Internet Explorer 5.0, Part II: Behavior Handler's Element Property - Doc JavaScript | WebReference

Internet Explorer 5.0, Part II: Behavior Handler's Element Property - Doc JavaScript

Behavior Handler's Element Property

The Behavior Handler has a single property, the element property. This property is read-only and returns the element that the specified behavior is applied to. The syntax for accessing the element property is as follows:

[ tmpElement = ] BehaviorID.element
where tmpElement is the accessed element and BehaviorID is the ID of the relevant Behavior, as specified in the Behavior-type Implements element of the behavior scriptlet. In our example, this statement reads as follows:

and hence the element ID that this Behavior applies to is kuku.element. With this property, the Behavior Handler can communicate with the caller document.

All DHTML Object Model's properties, methods, and events are accessible via the Behavior's element property. The style property of the above element, for example, can be accessed as, and, furthermore, the element position is

Luckily, there are a few shortcuts. First, you can designate a default behavior for the entire scriptlet, so instead of kuku.element, you can just refer to element. The default behavior assignment is done by specifying the DEFAULT attribute at the Behavior-type Implements tag:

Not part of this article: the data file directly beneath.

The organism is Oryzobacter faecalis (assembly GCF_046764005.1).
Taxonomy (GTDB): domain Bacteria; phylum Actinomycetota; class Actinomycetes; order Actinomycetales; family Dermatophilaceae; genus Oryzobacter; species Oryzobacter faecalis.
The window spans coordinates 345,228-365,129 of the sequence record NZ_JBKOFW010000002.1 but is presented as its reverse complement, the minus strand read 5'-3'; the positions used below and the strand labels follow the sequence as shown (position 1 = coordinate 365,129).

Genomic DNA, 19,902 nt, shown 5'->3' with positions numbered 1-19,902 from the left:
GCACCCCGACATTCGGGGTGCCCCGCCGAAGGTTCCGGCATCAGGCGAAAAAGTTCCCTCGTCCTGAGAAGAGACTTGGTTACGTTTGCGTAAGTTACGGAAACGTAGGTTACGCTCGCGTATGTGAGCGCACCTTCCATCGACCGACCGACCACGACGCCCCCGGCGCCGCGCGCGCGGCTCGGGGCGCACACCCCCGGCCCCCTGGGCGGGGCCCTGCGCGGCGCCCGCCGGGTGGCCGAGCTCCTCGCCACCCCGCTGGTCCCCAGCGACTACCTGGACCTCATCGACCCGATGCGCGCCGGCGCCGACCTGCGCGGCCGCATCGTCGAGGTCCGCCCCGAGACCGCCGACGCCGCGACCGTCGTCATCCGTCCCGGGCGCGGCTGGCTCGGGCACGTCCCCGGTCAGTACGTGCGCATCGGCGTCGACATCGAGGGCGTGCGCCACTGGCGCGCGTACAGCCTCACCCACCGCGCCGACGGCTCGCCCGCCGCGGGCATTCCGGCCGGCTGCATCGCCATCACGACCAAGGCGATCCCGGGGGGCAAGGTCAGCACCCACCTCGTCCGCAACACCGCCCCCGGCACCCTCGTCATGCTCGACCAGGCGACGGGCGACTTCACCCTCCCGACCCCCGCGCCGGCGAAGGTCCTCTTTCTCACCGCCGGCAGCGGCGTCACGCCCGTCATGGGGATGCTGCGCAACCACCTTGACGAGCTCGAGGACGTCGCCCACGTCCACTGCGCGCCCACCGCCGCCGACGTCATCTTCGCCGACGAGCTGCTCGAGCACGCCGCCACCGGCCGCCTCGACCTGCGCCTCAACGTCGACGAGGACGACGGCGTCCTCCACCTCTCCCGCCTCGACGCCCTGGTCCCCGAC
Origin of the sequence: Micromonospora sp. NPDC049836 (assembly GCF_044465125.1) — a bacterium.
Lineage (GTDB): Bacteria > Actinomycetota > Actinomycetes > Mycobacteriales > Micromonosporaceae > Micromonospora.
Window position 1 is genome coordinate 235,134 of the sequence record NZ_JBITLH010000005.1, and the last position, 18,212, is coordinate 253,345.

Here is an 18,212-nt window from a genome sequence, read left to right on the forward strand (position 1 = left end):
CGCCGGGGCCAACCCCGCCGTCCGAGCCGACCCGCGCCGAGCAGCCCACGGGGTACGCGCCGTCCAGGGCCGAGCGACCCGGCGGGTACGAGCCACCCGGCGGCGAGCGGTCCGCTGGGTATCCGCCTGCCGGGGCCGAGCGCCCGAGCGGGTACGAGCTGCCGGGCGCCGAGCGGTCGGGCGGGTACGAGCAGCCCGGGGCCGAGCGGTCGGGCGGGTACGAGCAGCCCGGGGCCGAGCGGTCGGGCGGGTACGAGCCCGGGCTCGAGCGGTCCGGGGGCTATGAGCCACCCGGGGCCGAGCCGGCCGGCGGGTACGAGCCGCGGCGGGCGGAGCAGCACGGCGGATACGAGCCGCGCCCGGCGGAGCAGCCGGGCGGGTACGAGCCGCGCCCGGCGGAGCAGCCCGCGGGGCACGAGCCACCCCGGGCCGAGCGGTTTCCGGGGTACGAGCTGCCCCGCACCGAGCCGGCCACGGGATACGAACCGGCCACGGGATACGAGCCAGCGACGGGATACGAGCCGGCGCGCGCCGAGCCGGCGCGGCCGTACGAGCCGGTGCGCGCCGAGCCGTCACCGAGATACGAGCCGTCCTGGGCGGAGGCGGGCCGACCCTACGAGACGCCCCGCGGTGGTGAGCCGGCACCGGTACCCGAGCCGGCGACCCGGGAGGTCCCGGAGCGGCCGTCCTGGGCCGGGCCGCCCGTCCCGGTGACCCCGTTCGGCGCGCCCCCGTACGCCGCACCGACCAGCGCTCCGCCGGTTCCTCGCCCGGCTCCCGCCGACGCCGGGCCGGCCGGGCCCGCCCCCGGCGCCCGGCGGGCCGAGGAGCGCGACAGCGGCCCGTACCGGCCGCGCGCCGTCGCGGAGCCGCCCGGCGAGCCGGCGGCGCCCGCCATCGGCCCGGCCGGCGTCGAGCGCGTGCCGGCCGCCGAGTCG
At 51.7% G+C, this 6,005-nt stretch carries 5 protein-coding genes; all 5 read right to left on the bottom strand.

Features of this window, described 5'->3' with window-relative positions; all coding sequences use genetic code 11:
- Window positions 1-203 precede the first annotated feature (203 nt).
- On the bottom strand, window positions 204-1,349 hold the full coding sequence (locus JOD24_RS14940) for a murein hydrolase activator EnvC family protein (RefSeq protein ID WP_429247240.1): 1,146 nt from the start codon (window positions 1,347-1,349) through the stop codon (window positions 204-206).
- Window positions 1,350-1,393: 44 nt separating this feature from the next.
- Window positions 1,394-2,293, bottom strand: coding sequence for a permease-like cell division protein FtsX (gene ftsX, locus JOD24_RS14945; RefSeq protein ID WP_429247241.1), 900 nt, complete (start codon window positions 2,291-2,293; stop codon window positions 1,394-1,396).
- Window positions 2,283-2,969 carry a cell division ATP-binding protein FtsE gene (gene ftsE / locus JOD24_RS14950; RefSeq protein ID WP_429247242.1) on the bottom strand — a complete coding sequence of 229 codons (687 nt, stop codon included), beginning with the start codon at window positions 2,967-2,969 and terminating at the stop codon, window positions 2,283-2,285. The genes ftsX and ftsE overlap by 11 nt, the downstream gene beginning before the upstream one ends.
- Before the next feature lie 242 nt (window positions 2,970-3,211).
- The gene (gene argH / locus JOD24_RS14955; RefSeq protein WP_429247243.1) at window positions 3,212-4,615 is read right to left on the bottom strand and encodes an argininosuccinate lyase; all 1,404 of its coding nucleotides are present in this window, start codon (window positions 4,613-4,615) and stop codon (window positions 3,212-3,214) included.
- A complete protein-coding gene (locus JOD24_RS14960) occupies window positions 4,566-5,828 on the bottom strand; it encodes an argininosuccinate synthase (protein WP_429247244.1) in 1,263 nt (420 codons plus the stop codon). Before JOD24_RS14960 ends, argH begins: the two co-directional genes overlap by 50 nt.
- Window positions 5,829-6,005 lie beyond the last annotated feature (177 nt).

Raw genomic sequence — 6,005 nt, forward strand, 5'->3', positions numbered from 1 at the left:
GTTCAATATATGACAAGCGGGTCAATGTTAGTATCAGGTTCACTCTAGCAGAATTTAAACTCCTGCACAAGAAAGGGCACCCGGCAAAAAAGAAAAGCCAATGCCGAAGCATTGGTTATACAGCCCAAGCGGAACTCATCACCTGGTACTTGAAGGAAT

Moreover, even the element prefix can be omitted. Whenever a method, a property, or an event is referenced without any prefixes, it is assumed to belong to the element that the default behavior applies to. In our Connect Three game, we want to control the box appearance from the scriptlet, thus hiding the implementation details from the calling document. In particular, we set the position type, location, and source file for the box's GIF:

style.position = "absolute";
style.pixelTop = y;
style.pixelLeft = x;
src = "ibutton.bmp";
window.lastPlayedBy = "o";

Notice that we have also set the virtual last player to play with "O"-shape game pieces, by adding a user-defined property lastPlayedBy to the window object.

In our example, the following line use the same concepts of element hiding, when calling its methods:

window.attachEvent("onload", onload);
attachEvent("onclick", onclick);

The first line above applies to the window's object and therefore it is explicitly mentioned. The second attachEvent() method belongs to the element that the Behavior applies to. Following the above discussion on the default behavior and the default element, here are all three equivalent ways to call the element's attachEvent() method in our Connect Three game:

Created: August 11, 1998
Revised: August 11, 1998